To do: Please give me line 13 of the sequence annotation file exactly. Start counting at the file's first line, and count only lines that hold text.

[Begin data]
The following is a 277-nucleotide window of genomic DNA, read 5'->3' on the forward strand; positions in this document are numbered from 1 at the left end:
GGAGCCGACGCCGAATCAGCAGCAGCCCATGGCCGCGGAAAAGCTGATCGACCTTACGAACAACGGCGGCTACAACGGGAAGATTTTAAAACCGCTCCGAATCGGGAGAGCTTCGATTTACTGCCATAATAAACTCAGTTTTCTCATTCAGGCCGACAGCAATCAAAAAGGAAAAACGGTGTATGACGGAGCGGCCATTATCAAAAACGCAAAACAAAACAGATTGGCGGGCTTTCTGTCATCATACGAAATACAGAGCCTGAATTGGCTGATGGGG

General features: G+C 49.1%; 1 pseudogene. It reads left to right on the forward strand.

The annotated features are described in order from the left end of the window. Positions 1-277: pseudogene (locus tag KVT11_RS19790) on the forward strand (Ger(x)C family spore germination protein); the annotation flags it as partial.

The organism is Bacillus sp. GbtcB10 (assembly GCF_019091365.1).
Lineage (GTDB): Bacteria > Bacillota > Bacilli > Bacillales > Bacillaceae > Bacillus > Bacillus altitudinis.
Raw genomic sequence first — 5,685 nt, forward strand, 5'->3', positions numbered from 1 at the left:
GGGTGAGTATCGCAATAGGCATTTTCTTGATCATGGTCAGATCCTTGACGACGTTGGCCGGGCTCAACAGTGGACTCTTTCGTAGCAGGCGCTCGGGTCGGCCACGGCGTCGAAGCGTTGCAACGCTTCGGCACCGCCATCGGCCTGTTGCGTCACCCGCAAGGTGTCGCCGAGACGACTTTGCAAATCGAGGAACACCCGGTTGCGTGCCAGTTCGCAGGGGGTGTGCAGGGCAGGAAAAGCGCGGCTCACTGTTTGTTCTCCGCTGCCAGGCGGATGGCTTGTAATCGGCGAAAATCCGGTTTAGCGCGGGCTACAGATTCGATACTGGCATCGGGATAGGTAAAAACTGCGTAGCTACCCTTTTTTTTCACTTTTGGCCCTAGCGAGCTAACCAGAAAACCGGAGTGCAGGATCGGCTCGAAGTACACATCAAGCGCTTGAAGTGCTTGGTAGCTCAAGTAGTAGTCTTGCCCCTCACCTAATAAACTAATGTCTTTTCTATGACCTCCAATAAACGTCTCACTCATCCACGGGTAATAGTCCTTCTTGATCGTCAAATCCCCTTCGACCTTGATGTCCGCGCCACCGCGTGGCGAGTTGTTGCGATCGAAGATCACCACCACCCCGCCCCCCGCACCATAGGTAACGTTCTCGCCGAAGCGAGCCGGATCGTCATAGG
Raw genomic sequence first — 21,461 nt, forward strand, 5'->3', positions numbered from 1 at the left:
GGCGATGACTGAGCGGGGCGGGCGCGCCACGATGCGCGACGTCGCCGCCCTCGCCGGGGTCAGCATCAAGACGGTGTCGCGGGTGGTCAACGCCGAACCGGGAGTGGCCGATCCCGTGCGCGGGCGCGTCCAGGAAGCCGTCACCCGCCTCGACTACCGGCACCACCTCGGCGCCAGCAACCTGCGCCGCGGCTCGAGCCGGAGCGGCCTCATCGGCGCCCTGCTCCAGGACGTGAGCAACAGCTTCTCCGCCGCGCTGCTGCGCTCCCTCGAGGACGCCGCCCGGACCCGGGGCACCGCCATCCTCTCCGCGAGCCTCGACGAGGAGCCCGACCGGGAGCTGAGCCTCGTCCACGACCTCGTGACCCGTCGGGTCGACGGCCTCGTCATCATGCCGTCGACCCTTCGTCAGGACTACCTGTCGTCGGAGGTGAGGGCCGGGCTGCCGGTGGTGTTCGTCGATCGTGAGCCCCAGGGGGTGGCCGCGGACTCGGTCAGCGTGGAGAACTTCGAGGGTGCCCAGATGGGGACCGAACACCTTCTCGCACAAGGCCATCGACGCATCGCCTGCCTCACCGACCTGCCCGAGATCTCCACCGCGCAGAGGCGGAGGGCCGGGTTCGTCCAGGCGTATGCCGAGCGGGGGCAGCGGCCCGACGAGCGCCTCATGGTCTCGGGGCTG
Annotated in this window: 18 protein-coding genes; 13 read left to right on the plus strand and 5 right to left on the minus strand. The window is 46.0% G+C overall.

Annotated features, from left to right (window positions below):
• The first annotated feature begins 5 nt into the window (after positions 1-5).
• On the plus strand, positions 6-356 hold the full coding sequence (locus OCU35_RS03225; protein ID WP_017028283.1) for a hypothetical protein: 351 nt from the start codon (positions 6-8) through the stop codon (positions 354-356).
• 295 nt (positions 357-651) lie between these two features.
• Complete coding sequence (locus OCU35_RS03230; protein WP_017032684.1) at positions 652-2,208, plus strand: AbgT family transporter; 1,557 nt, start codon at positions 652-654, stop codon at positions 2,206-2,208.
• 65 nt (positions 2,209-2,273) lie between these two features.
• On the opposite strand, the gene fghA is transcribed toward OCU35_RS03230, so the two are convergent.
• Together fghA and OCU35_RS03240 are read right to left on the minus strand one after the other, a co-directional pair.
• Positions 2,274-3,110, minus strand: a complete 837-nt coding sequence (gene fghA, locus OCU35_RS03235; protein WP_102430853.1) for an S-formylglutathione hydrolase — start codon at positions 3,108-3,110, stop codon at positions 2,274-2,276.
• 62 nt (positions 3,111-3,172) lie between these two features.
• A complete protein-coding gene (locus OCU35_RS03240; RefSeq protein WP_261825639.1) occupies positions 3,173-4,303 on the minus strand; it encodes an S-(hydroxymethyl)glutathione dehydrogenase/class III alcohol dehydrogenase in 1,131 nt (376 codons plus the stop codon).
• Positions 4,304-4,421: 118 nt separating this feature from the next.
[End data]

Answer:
• The first annotated feature begins 5 nt into the window (after positions 1-5).